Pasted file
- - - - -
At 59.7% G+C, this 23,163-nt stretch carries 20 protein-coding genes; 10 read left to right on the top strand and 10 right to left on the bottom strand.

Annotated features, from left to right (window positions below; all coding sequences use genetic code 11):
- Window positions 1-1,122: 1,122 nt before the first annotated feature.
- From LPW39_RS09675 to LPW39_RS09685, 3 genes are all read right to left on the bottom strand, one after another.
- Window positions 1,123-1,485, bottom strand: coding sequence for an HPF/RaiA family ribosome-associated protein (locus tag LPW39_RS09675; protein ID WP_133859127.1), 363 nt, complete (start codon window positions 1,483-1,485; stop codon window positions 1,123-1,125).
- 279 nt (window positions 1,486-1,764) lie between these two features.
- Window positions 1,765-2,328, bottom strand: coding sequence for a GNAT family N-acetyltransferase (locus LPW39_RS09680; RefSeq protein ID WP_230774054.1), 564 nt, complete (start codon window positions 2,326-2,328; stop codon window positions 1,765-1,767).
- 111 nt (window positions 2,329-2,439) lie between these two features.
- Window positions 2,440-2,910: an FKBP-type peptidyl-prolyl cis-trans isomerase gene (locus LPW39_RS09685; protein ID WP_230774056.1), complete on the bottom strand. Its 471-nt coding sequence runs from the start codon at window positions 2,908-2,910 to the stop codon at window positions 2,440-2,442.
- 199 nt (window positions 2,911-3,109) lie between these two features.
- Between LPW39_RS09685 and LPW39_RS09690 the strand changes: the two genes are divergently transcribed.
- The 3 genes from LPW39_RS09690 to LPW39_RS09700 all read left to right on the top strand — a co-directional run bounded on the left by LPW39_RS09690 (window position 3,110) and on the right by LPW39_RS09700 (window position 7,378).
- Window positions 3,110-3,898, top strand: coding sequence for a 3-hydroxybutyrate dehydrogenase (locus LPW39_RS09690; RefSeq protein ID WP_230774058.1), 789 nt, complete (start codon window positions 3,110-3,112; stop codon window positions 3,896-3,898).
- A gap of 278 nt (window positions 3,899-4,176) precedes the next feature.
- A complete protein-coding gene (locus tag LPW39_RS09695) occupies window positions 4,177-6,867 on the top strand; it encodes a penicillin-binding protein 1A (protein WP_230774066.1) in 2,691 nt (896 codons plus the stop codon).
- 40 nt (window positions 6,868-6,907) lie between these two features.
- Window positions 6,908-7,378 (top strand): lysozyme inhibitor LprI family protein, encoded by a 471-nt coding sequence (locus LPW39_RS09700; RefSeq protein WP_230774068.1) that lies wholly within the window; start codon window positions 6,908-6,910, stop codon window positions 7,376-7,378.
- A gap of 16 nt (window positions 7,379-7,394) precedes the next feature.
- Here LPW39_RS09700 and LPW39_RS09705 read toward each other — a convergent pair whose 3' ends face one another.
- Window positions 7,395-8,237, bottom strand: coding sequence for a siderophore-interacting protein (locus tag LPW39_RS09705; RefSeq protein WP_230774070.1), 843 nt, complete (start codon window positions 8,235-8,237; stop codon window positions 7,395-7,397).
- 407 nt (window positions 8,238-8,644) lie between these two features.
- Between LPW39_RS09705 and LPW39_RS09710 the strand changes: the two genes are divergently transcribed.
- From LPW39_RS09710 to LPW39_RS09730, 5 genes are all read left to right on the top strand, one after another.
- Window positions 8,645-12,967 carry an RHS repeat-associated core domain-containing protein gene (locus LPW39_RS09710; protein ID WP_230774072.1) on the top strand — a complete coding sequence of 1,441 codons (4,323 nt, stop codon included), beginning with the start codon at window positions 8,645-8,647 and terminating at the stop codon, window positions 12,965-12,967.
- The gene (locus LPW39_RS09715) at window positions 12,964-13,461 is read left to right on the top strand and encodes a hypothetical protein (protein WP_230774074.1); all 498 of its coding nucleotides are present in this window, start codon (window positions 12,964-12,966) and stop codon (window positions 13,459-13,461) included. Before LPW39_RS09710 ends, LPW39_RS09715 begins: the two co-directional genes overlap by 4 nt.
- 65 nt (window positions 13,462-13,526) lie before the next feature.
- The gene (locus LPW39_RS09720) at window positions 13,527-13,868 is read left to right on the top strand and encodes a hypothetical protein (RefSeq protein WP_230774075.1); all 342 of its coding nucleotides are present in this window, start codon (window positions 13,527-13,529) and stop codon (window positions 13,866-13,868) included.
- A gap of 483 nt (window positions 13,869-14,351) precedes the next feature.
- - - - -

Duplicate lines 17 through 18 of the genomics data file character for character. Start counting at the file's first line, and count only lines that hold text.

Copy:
- Window positions 6,908-7,378 (top strand): lysozyme inhibitor LprI family protein, encoded by a 471-nt coding sequence (locus LPW39_RS09700; RefSeq protein WP_230774068.1) that lies wholly within the window; start codon window positions 6,908-6,910, stop codon window positions 7,376-7,378.
- A gap of 16 nt (window positions 7,379-7,394) precedes the next feature.